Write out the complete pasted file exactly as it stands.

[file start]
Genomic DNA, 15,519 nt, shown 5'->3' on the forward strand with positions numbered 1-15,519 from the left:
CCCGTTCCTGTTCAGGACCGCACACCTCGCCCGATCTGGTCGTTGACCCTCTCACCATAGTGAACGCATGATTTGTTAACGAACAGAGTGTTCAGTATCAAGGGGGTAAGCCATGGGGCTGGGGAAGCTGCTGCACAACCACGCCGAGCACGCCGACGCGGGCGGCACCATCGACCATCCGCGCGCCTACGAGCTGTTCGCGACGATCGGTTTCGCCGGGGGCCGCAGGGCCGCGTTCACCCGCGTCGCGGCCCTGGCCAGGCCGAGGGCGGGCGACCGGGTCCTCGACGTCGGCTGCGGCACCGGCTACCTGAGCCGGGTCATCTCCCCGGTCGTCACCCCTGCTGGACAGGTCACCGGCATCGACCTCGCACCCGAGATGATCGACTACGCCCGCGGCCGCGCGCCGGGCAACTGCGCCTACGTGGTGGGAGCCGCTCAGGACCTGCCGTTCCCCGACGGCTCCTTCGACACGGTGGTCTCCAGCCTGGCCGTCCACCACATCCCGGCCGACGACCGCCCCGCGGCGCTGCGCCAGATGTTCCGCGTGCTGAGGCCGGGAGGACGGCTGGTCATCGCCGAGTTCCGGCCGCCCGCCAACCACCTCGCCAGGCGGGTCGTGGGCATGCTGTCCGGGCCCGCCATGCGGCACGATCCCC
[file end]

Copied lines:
Genomic DNA, 15,519 nt, shown 5'->3' on the forward strand with positions numbered 1-15,519 from the left:
CCCGTTCCTGTTCAGGACCGCACACCTCGCCCGATCTGGTCGTTGACCCTCTCACCATAGTGAACGCATGATTTGTTAACGAACAGAGTGTTCAGTATCAAGGGGGTAAGCCATGGGGCTGGGGAAGCTGCTGCACAACCACGCCGAGCACGCCGACGCGGGCGGCACCATCGACCATCCGCGCGCCTACGAGCTGTTCGCGACGATCGGTTTCGCCGGGGGCCGCAGGGCCGCGTTCACCCGCGTCGCGGCCCTGGCCAGGCCGAGGGCGGGCGACCGGGTCCTCGACGTCGGCTGCGGCACCGGCTACCTGAGCCGGGTCATCTCCCCGGTCGTCACCCCTGCTGGACAGGTCACCGGCATCGACCTCGCACCCGAGATGATCGACTACGCCCGCGGCCGCGCGCCGGGCAACTGCGCCTACGTGGTGGGAGCCGCTCAGGACCTGCCGTTCCCCGACGGCTCCTTCGACACGGTGGTCTCCAGCCTGGCCGTCCACCACATCCCGGCCGACGACCGCCCCGCGGCGCTGCGCCAGATGTTCCGCGTGCTGAGGCCGGGAGGACGGCTGGTCATCGCCGAGTTCCGGCCGCCCGCCAACCACCTCGCCAGGCGGGTCGTGGGCATGCTGTCCGGGCCCGCCATGCGGCACGATCCCC